India depends on waste paper pulp imports for close to 65 per cent of all raw material supply. This is especially important for the packaging industry.
The paper industry
has seen a recent surge of investment interest. Part of this is a natural consequence of investments in the packaging industry, which is doing well. Investors expect the paper cycle to also remain strong as a result.
However, unlike in the packaging sector, the financial position is less clear in the paper industry.
Approximately 20-25 per cent of the revenues of the paper industry
are generated by listed companies, with the rest coming from smaller mills.
In Q4, 2020-21, a sample of 21 listed companies saw their revenues up 16 per cent year-on-year at Rs 5,244 crore versus Rs 4,520 crore in Q4, 2019-20. Operating Profits were up 19 per cent YoY at Rs 949 crore vs Rs 797 crore a year ago. Profits after tax were down 5 per cent at Rs 427 crore versus Rs 450 crore. Tax paid was up 241 per cent at Rs 156 crore versus Rs 46 crore. Financing and interest costs were down 29 per cent at Rs 115 crore.
The higher revenues are a good sign but this hasn’t translated into profits. The industry had to cope with demand destruction in some segments due to schools and colleges being shut down. It also had to survive supply chain issues apart from coping with production during lockdowns, so this is actually a decent performance.
In the last fiscal, supply of waste paper for recycling dried up due to lack of transport facilities with the shipping industry hit by global lockdowns. China also became a big buyer of waste paper and pulp, pre-empting supply to Indian mills.
India depends on waste paper pulp imports for close to 65 per cent of all raw material supply. This is especially important for the packaging industry. This is due to the fact that the US/ Europe have per capita paper consumptions of about 55-60 Kg/ year versus India’s per capita consumption of 15 Kgs.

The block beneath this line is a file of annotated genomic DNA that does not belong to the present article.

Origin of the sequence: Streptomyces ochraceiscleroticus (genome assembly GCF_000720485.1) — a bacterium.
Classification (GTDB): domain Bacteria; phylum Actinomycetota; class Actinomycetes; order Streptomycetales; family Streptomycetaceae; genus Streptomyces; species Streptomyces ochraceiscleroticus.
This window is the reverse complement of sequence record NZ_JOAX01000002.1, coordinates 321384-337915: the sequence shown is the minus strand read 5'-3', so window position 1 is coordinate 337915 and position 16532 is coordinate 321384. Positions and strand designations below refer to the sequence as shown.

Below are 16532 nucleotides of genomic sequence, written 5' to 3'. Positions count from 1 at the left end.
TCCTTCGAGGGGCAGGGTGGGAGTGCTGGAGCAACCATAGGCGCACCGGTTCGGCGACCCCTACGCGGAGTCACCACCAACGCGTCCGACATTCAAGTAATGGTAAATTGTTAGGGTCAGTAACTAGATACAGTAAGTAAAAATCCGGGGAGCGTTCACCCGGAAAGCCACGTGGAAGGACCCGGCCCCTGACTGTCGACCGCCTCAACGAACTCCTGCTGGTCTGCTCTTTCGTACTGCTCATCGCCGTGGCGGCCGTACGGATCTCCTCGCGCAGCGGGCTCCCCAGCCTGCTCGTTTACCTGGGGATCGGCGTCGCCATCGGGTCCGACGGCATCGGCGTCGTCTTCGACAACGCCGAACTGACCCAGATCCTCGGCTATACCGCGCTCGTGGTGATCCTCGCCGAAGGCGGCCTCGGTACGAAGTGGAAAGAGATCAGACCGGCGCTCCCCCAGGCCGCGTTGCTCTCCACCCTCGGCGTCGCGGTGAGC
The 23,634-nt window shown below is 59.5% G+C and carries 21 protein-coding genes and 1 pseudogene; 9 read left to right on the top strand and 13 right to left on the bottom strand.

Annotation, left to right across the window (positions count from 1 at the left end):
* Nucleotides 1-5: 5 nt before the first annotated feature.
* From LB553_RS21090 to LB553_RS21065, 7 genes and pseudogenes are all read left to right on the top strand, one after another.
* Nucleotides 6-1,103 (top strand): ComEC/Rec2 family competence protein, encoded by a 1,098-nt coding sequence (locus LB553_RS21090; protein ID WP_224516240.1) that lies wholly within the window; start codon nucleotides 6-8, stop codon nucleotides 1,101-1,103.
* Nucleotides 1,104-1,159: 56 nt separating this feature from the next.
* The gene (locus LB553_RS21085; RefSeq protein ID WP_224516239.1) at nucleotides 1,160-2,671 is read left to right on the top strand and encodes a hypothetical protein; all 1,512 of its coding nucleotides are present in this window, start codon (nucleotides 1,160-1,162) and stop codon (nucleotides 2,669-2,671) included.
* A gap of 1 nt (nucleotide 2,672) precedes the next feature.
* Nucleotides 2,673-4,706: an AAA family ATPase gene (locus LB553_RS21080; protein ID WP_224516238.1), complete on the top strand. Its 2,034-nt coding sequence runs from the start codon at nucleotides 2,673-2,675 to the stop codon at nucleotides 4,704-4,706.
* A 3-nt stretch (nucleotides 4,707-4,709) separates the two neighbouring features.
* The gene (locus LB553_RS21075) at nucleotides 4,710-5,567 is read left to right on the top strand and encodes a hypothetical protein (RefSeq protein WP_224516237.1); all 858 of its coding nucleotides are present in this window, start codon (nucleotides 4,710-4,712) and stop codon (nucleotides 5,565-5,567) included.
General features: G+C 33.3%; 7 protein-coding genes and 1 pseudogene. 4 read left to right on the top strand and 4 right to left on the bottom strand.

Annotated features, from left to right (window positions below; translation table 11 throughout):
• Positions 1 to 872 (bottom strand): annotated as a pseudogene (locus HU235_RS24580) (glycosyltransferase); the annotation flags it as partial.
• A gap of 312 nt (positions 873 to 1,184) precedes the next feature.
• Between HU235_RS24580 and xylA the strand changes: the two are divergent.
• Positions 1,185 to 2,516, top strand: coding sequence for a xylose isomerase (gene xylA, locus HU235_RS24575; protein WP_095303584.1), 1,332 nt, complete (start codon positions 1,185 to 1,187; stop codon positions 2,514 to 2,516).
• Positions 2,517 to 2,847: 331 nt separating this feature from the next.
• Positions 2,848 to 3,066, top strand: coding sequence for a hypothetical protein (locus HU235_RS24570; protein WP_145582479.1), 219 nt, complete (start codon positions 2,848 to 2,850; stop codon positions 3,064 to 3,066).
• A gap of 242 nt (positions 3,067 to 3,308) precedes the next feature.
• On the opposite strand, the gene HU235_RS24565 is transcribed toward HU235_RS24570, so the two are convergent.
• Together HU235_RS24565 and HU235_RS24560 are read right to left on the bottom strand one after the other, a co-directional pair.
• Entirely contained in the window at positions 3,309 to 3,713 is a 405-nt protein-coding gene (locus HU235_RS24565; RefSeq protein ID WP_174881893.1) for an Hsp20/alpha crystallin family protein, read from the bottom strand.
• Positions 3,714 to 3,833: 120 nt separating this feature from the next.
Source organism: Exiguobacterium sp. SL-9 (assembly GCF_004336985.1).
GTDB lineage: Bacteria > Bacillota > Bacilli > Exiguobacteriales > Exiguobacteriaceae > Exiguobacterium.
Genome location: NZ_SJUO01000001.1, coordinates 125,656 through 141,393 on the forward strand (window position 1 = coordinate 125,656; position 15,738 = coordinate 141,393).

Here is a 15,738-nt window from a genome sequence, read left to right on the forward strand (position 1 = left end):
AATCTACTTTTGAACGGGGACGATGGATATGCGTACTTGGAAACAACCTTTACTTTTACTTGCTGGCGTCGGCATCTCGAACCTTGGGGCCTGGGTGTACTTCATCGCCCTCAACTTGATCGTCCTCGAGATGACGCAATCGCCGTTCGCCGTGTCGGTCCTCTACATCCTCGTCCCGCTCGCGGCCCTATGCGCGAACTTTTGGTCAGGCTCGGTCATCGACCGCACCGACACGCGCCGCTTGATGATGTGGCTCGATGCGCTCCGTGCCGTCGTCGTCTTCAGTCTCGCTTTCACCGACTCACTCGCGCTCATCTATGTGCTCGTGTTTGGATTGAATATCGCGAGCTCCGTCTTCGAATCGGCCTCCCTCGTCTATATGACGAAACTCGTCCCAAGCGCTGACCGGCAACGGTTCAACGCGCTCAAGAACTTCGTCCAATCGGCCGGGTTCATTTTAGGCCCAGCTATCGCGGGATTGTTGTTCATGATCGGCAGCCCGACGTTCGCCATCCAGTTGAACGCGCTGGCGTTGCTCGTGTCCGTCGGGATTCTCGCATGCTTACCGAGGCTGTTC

One reason for long-term optimism is that per capita consumption is expected to grow in India from this extremely low base. The industry is hoping for better demand as educational institutions re-open. Bans on plastics could also be a driver since paper is a natural replacement in many cases. As such, long-term growth in paper consumption is around 6-7 per cent CAGR in India, whereas demand for paper is flat in the First World.
The industry is expected to start consolidating. Larger, financially stronger players are likely to take over capacity as under-capitalised smaller mills cannot find the resources to upgrade technology. The top three listed players in India account for about 10 per cent market share whereas they hold 20 per cent in China and around 65 per cent in the US. So, a trend of consolidation is likely.
Economies of scale are considerable in the industry since it’s a commodity. It’s a capital-intensive industry with high fixed assets and working capital requirements. The industry could also face competition from big international players who might explore the possibility of opening production facilities within India. There may however, be scope to increase efficiencies all along the value chain.
Last week, most paper company shares surged towards new 52-week highs. The gainers included Pudumjee Paper Products, Star Paper Mills, Orient Paper, Seshasayee, JK Paper, Tamil Nadu Newsprint, and West Coast Paper. It’s a highly cyclical industry but the cycle could be favourable, especially for listed companies if the consolidation trend takes hold.